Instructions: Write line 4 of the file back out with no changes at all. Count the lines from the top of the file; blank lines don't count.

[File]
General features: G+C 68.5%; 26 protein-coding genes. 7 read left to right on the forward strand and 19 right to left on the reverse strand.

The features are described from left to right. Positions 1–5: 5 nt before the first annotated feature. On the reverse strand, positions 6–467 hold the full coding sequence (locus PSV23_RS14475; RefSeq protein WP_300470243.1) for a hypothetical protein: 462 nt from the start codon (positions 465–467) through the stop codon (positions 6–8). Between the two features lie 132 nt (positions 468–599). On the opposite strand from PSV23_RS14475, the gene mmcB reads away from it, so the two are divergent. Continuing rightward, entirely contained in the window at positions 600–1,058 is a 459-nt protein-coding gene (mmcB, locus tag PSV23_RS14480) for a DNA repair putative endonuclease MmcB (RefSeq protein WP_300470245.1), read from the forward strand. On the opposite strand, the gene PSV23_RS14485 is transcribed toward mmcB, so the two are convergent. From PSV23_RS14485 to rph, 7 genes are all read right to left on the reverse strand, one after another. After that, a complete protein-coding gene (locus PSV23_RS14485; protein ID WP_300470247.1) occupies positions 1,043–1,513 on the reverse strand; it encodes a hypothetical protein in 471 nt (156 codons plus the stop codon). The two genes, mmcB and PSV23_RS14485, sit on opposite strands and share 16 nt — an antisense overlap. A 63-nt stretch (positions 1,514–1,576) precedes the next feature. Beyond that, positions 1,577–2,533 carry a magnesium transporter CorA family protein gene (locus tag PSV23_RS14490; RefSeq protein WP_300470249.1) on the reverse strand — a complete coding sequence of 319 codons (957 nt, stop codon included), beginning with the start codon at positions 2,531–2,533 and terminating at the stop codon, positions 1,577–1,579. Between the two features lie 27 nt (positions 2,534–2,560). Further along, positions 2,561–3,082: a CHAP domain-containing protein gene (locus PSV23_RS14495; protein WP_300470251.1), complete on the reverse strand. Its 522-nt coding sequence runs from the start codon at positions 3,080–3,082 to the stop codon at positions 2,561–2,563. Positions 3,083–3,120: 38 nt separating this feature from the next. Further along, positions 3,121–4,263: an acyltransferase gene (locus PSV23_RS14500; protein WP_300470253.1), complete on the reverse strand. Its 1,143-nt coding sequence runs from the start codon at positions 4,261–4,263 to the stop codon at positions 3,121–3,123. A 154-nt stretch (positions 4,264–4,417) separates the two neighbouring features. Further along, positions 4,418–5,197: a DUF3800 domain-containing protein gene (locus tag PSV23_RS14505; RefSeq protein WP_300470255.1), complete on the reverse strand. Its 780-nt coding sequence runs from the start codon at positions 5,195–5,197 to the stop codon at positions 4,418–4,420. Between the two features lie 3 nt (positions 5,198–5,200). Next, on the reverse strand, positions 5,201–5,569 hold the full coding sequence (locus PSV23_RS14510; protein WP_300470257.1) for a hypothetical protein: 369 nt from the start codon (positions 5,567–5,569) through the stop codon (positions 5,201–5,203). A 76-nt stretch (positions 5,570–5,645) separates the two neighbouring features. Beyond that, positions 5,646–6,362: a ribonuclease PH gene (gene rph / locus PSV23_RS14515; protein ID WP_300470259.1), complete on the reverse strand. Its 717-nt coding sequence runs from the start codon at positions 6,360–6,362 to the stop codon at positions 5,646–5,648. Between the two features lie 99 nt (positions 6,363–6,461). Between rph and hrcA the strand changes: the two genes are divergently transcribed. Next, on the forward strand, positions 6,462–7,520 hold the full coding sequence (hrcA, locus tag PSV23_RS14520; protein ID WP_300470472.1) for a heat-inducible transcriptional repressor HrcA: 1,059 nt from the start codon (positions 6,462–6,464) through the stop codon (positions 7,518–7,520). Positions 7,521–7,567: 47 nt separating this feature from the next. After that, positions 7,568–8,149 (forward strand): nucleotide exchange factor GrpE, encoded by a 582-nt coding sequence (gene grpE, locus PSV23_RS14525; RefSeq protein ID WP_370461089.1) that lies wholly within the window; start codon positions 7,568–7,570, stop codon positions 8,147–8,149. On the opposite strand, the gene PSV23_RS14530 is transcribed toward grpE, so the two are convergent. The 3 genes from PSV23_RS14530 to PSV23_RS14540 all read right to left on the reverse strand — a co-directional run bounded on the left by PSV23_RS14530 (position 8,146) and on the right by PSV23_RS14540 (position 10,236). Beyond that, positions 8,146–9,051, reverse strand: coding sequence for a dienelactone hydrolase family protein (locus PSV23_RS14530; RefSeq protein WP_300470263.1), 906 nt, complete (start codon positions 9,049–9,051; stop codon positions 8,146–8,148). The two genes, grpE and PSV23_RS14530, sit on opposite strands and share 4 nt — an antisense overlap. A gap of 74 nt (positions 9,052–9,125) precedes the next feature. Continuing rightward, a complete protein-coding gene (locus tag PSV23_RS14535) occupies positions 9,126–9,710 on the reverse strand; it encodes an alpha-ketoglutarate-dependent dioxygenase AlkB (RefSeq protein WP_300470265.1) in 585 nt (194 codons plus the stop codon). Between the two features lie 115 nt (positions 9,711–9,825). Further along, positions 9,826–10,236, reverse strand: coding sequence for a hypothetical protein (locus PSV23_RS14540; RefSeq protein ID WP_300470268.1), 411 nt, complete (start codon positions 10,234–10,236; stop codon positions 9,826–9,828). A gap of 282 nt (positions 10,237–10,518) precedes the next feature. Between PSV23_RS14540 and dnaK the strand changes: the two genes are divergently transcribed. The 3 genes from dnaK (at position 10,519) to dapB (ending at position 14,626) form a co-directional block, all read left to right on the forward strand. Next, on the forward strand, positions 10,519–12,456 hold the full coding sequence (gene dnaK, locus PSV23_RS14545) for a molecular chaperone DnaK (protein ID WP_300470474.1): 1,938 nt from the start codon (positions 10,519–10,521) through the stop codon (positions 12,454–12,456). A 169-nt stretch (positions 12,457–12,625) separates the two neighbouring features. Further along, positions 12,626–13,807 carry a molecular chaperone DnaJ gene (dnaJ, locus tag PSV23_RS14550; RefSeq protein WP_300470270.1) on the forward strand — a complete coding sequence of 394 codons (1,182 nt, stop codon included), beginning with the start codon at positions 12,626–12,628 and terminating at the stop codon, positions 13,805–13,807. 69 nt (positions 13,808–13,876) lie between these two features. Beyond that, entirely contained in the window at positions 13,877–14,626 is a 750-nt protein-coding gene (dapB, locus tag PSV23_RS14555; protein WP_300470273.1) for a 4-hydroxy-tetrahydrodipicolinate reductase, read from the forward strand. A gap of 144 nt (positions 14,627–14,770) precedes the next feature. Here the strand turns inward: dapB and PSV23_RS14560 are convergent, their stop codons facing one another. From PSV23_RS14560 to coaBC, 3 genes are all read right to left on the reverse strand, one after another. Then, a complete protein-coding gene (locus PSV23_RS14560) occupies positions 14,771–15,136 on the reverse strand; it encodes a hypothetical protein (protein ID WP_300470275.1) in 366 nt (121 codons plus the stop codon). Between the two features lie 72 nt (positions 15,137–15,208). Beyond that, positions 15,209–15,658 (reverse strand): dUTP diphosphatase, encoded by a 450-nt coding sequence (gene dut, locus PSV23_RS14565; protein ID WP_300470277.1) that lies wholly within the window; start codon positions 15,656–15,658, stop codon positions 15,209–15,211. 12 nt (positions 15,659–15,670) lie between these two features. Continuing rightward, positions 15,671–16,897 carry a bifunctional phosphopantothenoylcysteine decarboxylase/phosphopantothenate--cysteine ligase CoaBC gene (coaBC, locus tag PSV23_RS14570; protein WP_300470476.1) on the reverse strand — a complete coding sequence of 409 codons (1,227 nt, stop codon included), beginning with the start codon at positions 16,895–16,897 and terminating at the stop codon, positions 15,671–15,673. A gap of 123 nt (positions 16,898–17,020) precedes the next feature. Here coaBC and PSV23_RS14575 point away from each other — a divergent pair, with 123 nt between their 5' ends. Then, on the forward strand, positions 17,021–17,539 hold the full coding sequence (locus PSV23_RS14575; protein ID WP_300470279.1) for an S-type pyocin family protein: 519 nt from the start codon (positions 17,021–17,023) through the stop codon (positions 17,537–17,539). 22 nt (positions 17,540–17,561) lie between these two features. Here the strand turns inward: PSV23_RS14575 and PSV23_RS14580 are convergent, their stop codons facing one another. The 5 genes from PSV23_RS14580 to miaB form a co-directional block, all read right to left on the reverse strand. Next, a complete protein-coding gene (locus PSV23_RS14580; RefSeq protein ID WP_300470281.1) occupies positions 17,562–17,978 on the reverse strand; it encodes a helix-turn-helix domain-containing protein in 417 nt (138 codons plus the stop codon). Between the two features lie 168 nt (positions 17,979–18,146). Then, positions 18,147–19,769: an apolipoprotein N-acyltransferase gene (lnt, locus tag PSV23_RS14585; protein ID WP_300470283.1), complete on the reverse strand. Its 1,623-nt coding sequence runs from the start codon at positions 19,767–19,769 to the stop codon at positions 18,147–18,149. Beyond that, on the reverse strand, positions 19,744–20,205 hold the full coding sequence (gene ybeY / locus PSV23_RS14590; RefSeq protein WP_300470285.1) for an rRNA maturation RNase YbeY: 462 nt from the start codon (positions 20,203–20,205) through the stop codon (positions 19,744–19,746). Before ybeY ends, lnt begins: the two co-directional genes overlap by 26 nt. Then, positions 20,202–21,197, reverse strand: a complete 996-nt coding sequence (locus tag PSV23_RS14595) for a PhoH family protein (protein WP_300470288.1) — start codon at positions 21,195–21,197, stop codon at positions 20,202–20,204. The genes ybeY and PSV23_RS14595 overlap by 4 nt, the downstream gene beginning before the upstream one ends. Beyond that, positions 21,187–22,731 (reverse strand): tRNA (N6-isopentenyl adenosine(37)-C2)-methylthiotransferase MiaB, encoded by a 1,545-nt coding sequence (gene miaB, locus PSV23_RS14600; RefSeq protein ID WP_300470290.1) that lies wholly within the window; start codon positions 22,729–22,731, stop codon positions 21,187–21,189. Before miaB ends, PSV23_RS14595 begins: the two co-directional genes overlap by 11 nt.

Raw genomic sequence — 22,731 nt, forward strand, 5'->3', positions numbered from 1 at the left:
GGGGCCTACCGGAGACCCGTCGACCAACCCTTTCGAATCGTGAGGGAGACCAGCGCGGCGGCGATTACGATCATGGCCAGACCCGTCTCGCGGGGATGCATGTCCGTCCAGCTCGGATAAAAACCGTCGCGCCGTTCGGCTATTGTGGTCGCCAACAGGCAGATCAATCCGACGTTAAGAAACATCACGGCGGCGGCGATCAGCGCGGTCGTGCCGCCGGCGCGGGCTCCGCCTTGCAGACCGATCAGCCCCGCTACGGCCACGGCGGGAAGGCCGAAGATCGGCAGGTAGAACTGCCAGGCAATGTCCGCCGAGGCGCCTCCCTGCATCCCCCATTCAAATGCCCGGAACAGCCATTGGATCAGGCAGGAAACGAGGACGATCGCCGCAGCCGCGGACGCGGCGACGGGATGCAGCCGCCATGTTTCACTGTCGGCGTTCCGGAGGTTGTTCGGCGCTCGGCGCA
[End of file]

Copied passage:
GGGGCCTACCGGAGACCCGTCGACCAACCCTTTCGAATCGTGAGGGAGACCAGCGCGGCGGCGATTACGATCATGGCCAGACCCGTCTCGCGGGGATGCATGTCCGTCCAGCTCGGATAAAAACCGTCGCGCCGTTCGGCTATTGTGGTCGCCAACAGGCAGATCAATCCGACGTTAAGAAACATCACGGCGGCGGCGATCAGCGCGGTCGTGCCGCCGGCGCGGGCTCCGCCTTGCAGACCGATCAGCCCCGCTACGGCCACGGCGGGAAGGCCGAAGATCGGCAGGTAGAACTGCCAGGCAATGTCCGCCGAGGCGCCTCCCTGCATCCCCCATTCAAATGCCCGGAACAGCCATTGGATCAGGCAGGAAACGAGGACGATCGCCGCAGCCGCGGACGCGGCGACGGGATGCAGCCGCCATGTTTCACTGTCGGCGTTCCGGAGGTTGTTCGGCGCTCGGCGCA